On appeal, Mr. Palmer argues that he did not receive a fair and impartial trial. He sets forth five assignments of error, claiming that the trial court's judgment rendered in accordance with the jury's verdict should be overturned.

         In his first assignment of error, Mr. Palmer argues that the trial court abused its discretion by failing to strike four prospective jurors for cause. He argues that the four prospective jurors, Charles Core, Guy Schexnayder, Chad Bourgeois, and Jordan O'Bryant, all indicated that they were opposed to lawsuits for personal injuries, three of them indicated that they would not be able to apply the preponderance of the evidence standard to the facts of this case, and two of them acknowledged that they would have difficulty being fair. Mr. Palmer contends the responses of these prospective jurors, when viewed in context of the overall voir dire examination, were disqualifying, and his challenges for cause should have been granted. We note that none of these four prospective jurors was seated on the jury, as plaintiff used peremptory challenges to strike them.[2]

         Defendants respond that the challenges for cause were properly denied. They contend that plaintiff's counsel purposefully attempted to put a different standard of proof than a preponderance of the evidence in the prospective jurors' minds. They argue that the responses from prospective jurors of which plaintiff now complains were the result of plaintiff's counsel's continued questioning about how they felt about the preponderance of the evidence standard. Defendants assert that plaintiff's counsel insinuated that the prospective jurors had the option of applying a different standard of review than the standard instructed by the court.

         La. C.C.P. art. 1765(2) provides that a juror may be challenged for cause when he "has formed an opinion in the case or is not otherwise impartial, the cause of his bias being immaterial." A trial judge is vested with broad discretion in ruling on challenges for cause, and the appellate court should not disturb its ruling unless the voir dire as a whole indicates an abuse of discretion. Riddle v. Bickford, 00-2408 (La. 5/15/01), 785 So.2d 795, 801; Simms v. Progressive Ins. Co., 38, 804 (La.App. 2 Cir. 9/29/04), 883 So.2d 473, 479, writ denied, 04-2871 (La. 1/28/05), 893 So.2d 78.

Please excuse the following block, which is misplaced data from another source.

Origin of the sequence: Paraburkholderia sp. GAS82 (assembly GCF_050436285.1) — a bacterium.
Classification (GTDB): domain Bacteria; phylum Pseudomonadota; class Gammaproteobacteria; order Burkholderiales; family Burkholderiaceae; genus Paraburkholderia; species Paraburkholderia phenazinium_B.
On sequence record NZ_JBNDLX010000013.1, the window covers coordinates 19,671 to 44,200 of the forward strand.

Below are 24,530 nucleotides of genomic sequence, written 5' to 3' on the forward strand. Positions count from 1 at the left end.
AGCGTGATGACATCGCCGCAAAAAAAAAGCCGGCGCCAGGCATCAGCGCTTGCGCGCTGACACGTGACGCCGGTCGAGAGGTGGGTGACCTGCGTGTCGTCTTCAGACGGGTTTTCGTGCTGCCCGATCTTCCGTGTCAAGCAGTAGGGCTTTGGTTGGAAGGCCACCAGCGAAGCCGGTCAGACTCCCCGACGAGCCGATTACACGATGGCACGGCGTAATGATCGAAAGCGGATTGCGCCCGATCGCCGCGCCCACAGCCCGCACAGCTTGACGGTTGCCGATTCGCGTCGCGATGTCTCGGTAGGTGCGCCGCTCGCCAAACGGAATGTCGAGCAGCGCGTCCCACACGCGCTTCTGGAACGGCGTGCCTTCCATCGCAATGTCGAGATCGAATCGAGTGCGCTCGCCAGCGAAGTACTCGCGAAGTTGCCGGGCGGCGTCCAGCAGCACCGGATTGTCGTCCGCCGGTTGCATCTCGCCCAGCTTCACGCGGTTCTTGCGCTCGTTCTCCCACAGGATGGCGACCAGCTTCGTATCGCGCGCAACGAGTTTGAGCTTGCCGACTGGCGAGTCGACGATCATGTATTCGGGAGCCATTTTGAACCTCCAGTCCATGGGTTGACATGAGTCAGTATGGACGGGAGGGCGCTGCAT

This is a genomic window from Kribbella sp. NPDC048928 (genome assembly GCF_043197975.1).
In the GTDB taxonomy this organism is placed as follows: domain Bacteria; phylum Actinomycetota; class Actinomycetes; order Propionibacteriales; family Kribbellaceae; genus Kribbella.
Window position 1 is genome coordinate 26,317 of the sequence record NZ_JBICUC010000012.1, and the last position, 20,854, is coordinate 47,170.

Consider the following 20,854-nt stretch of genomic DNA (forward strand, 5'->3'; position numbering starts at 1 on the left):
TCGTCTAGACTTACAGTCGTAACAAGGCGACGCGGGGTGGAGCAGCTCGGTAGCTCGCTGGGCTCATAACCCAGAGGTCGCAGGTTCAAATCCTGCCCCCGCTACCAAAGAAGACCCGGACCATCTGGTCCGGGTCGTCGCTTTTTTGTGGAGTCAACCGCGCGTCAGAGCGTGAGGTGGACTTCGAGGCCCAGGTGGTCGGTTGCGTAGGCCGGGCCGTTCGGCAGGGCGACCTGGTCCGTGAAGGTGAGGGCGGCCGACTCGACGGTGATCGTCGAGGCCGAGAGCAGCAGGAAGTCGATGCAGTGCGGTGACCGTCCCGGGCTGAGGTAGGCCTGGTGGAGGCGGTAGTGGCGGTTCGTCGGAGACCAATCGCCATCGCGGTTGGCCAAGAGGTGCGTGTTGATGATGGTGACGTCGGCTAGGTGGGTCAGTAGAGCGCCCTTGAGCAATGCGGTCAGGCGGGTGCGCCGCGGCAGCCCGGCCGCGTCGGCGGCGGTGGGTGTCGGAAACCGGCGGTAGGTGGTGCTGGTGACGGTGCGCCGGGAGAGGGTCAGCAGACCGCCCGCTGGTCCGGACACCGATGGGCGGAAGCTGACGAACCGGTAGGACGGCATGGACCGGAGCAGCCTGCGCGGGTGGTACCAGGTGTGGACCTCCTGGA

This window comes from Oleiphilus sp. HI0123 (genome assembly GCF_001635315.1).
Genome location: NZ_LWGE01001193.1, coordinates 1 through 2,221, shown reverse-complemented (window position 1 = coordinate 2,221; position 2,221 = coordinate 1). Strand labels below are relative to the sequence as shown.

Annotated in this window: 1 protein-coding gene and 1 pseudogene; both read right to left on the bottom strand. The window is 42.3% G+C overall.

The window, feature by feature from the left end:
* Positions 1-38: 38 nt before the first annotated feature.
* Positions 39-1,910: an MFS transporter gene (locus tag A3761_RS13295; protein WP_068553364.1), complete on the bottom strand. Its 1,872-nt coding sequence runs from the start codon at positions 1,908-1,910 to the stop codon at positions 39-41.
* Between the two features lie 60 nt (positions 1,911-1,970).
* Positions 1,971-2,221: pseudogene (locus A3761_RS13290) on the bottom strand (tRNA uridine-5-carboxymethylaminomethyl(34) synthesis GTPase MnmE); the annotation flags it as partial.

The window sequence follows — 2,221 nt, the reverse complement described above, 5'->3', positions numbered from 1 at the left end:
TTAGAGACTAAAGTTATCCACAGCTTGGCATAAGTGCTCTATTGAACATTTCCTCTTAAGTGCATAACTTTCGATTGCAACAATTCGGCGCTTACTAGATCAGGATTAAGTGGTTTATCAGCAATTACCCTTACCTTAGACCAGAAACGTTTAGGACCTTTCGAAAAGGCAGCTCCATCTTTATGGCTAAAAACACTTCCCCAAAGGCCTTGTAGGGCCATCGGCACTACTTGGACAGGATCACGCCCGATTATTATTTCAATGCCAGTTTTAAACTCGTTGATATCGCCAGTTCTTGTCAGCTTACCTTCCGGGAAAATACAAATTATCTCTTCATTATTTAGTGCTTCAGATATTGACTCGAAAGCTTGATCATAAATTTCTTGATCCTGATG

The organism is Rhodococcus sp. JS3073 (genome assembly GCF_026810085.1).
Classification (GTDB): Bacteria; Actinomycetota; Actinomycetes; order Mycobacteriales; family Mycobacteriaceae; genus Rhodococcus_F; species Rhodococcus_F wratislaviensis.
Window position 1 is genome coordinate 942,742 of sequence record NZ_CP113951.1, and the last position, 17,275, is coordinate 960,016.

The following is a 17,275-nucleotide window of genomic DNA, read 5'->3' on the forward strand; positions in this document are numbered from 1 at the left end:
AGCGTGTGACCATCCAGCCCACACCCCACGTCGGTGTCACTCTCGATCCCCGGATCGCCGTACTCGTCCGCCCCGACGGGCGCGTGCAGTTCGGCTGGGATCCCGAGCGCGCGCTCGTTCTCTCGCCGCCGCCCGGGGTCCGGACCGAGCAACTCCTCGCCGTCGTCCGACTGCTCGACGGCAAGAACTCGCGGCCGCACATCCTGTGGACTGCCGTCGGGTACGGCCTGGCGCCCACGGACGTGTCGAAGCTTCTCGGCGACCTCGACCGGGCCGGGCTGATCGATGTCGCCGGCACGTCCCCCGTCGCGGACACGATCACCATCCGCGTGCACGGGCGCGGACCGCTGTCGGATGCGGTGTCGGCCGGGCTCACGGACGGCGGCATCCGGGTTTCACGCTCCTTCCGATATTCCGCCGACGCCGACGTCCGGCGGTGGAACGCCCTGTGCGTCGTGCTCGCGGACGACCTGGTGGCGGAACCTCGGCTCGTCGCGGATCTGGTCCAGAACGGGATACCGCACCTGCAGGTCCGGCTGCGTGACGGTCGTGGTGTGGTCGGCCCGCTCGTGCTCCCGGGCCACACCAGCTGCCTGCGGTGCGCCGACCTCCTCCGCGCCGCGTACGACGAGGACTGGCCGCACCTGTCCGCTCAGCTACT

If a prospective juror is able to state to the trial court's reasonable satisfaction that he could render an impartial verdict according to the law and evidence, a challenge for cause to that juror is properly denied. Scott v. American Tobacco Company, 01-2498 (La. 9/25/01), 795 So.2d 1176, 1182. However, a challenge for cause should be granted, even when a prospective juror declares his ability to remain impartial, if the juror's responses as a whole reveal facts from which bias, prejudice, or inability to render judgment accordingly may be reasonably implied. Id., citing State v. Hallal, 557 So.2d 1388, 1390 (La. 1990). A prospective juror's seemingly prejudicial response is not grounds for an automatic challenge for cause, and the denial of such a challenge is not an abuse of discretion, if after further questioning the prospective juror demonstrates a willingness and ability to decide the case impartially according to the law and evidence. State v. Castillo, 13-552 (La.App. 5 Cir. 10/29/14), 167 So.3d 624, 639, writs denied, 14-587 (La. 11/7/14), 152 So.3d 172 and 14-2567 (La. 9/18/15), 178 So.3d 145.[3]